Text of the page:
Better Collaboration With Word's Track ChangesWhen you circulate documents among colleagues for review and comment, there's nothing more practical and useful than the ability to track changes. Microsoft Word...
Kirk McElhearn, Macworld.com
When you circulate documents among colleagues for review and comment, there's nothing more practical and useful than the ability to track changes. Microsoft Word includes powerful tools for recording, accepting and rejecting changes, appending comments, comparing documents, and merging documents. But, if you're like most Word users, you know little about how this set of features can help you.
Say you've written a report, and need to send it around to different departments for various people to fact-check the text, verify certain figures, or make changes to reflect new features in your products. You could print out the document, and have each of your colleagues scribble their corrections using pencils, pens, and highlighters, and then glue sticky notes on it with comments. You could then collate all these printed documents, and make the changes to your master file. But why bother using such a complex method? You can do the same things with Word, but keep all the comments in digital copies of your file.
To turn on change tracking, open a file in Word and click the tiny TRK button in the status bar at the bottom of Word's window. To make changes, just start typing in the document: add text to it, or delete words you don't like. Word marks up the document in several ways. What you see depends on the view you're in and the options you choose in the Reviewing toolbar. (This toolbar displays at the top of your Word window when you turn on change tracking. If you can't see it, select View -> Toolbars -> Reviewing.)
Draft view (previously Normal view in Word 2004) can be the easiest to use when you're tracking changes. To use it, select View -> Draft. It shows both what you've deleted, in one color, and what you've added in another. However, in some cases, changes won't display correctly; if this happens to you, try turning off change tracking then turning it on again. (You can change these colors and other options in Word's Track Changes preferences, but I generally find it easiest to use the defaults.) In addition, Word places a thin bar in the left margin of each line that contains a change.
Since each user of Word enters his or her name when setting up the preferences, you can circulate the same document among several people, and each of their comments and changes will show in different colors.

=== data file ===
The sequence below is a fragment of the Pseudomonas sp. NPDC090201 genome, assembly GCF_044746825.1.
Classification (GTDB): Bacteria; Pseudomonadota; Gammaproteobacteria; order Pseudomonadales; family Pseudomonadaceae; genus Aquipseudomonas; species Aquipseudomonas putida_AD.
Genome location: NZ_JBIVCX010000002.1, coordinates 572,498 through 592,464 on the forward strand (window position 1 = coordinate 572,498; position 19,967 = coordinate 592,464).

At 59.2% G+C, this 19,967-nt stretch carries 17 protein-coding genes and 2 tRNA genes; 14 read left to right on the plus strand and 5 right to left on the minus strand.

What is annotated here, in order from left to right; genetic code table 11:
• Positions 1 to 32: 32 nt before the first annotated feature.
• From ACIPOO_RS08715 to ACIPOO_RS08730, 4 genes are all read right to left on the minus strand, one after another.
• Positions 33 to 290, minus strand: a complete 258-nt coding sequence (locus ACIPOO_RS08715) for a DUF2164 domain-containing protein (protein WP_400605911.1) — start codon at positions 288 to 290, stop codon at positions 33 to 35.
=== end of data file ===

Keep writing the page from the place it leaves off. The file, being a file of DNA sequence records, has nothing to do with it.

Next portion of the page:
Change the view
See things differently by selecting View -> Print Layout (Layout view in Word 2004). In this view, you see the final version of the document with additions in different colors. Only small triangles indicate where there have been deletions. However, in the right margin, deletions and additions appear in change balloons, as do comments. Control what appears in the balloons by clicking on the Show menu in the Reviewing toolbar. For example, if you only want to see comments, not additions and deletions, you can control that here.
Add comments at any time by placing the cursor at the location where you want to comment, or selecting some text, then choosing Insert -> Comment and typing your comment. (If the Reviewing toolbar is visible, you can click on the New Comment button instead.)
Some people prefer this view, because it can be easier to see who has made a comment--balloons are connected to specific text by a line. However, text in the balloons may be quite tiny; also if there's lots of text Word will only show some of it. You will have to read the complete comment in the Reviewing Pane. Click on the ellipsis (...) that appears at the end of the comment to open the Reviewing Pane (or click on the Reviewing pane button on the Reviewing toolbar).
If you prefer, you can turn off balloons in the Track Changes preferences. Go to Word -> Preferences, click on Track Changes, and then uncheck Use Balloons To Display Changes. Balloons can be useful, though, because they show the name of the reviewer, the type of change (for example, "deleted"), and the date and time of the change.
Accept and reject changes
When you want to review changes in a document, use one of several methods. You can choose Tools -> Track Changes -> Accept or Reject Changes, to view all changes in a dialog box and accept or reject them one at a time as you wish. Alternatively, you can control-click on any change to accept or reject it from a contextual menu. If you are in Print Layout view, you can click the check icon or the X in a change balloon to accept it or reject it. You can also use the Accept Change and Reject Change buttons in the Reviewing toolbar to quickly accept or reject individual changes, or all the changes at once.
Tip: You can choose to see only a specific reviewer when you're deciding what changes to accept or ignore. Click on the Show button in the Reviewing toolbar, choose Reviewers, and then select or deselect specific reviewers. Deselecting hides all changes and comments by the selected reviewer, but make sure you don't forget to select them again later; you might miss some of your changes.
More revision power
Word can do more than simple track changes, it can also compare and merge documents. That can make it easier for you to collate and review the comments and changes suggested by your colleagues. Microsoft has an extensive online tutorial about this feature.
Senior contributor Kirk McElhearn writes about more than just Macs on his blog Kirkville. Check out his new Web site, Reading Henry James.